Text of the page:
"Don't Eat Me"
It's a simple biological message whispered by crafty cancer cells to the immune system as they attempt to spread, grow and avoid destruction.
But the complex work to understand and control that signal, which gives those dangerous cells the power to hide, has taken decades of research to understand. Last year, the story took a new twist when it spurred pharmaceutical giant Pfizer Inc.'s acquisition of Trillium Therapeutics in a US$2.22 billion deal.
The groundbreaking research that led to the deal started at UHN's Princess Margaret Cancer Centre and The Hospital for Sick Children (SickKids).
A key collaboration between scientists at both hospitals focused on the cell signal receptor CD47 and its "Don't Eat Me" axis – research that resulted in the creation of a molecule to shut down the protective mechanism used by cancer cells to evade destruction.
Drs. John Dick, Senior Scientist, and Jean Wang, clinician-scientist, both at the Princess Margaret, and Dr. Jayne Danska, Senior Scientist at SickKids, did biological and pre-clinical research that led to the development of TTI-621, a SIRPα fusion protein that targets the signal receptor CD47, thus bolstering the immune system's ability to destroy cancer stem cells.
TTI-621 became a key technology at the Trillium Therapeutics start-up, licensed with support from Commercialization at UHN and Industry Partnerships & Commercialization (IP&C) at SickKids to commercialize the SIRPα discovery and ensure it could be developed for treatments to help cancer patients. That work drew the attention of Pfizer last year and its desire to ink the deal to buy Trillium with a special interest in the TTI-621 drug development project.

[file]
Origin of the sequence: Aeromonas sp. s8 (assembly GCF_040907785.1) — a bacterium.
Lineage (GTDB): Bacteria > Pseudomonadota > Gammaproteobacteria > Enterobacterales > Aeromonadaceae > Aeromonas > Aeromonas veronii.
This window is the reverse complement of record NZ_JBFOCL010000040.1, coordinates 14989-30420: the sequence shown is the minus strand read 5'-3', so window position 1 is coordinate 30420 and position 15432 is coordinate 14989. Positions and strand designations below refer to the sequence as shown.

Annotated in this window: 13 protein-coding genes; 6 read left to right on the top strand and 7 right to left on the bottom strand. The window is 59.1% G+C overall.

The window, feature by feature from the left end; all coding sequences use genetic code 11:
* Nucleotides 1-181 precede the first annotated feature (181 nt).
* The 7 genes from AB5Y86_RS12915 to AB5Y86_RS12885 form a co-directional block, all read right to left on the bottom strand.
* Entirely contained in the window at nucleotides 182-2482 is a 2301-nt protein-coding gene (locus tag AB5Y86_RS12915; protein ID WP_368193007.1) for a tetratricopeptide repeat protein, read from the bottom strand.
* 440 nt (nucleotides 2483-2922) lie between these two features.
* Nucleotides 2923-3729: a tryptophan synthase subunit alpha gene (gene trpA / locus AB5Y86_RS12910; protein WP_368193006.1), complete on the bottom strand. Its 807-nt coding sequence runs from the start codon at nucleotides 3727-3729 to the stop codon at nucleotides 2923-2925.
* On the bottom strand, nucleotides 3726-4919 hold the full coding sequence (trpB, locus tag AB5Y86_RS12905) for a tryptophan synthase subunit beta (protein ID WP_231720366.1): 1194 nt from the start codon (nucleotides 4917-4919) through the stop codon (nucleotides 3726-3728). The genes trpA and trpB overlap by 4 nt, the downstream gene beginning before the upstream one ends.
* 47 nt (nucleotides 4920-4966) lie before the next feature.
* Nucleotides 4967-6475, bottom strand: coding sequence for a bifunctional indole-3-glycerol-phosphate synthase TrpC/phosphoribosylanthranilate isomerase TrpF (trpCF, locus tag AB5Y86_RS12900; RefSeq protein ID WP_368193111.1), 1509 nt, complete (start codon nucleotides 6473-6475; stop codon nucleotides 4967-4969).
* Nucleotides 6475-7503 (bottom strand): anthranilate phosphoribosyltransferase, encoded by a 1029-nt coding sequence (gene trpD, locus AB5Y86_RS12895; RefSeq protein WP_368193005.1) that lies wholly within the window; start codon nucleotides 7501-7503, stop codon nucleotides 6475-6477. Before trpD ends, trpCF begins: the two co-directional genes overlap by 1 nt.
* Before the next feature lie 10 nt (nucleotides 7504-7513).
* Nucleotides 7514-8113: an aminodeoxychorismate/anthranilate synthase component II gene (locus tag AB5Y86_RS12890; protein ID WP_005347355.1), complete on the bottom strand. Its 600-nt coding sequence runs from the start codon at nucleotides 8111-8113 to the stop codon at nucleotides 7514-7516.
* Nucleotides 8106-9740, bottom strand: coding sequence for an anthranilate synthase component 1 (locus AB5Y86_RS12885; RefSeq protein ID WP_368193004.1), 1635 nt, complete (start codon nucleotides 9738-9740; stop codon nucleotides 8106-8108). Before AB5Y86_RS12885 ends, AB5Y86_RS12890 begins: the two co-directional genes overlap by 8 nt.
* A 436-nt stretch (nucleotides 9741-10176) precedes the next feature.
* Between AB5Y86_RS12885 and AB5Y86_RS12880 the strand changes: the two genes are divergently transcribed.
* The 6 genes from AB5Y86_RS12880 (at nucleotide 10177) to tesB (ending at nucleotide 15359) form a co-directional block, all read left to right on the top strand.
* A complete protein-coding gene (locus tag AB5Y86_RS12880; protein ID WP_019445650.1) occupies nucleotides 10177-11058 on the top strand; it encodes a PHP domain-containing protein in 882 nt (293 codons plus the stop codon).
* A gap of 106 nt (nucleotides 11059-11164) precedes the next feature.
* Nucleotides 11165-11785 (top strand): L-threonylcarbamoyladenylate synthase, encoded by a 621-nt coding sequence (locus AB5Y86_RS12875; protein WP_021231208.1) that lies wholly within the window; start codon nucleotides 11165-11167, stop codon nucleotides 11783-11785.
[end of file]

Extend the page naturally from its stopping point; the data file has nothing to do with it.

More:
In its announcement that the acquisition had closed late last year, Pfizer touted TTI-621 as "a key immune checkpoint inhibitor currently in Phase 1b/2 development across several indications, with a focus on hematological malignancies."
The company says the molecule is also being tested to evaluate clinical potential in solid tumours.
"Pfizer's decision to buy Trillium Therapeutics is the latest testament to UHN's commercialization expertise guiding early-stage science to maximum societal impact, and is proof of the world-class science that powers our ecosystem here in Toronto," says Mark Taylor, Director of Commercialization at UHN.
'This is a story of real discovery'
"Over a decade ago, our scientists recognized the potential that targeting this pathway could have in cancer and licensed this compound to UHN spinoff Trillium Therapeutics to best steward its development," says Dr. Brad Wouters, UHN's Executive Vice President of Science and Research.
"Today, it's being pursued actively as a new approach for cancer immunotherapies in clinical trials because of its potential to create new treatment options for cancer patients."
But going back to the earliest experiments, success was hardly assured according to Dr. Dick, who is also Senior Scientist at UHN's McEwen Stem Cell Institute and Professor of Molecular Genetics at University of Toronto (U of T).
"This is a story of real discovery," Dr. Dick says. "We ended up in a place that was completely unexpected."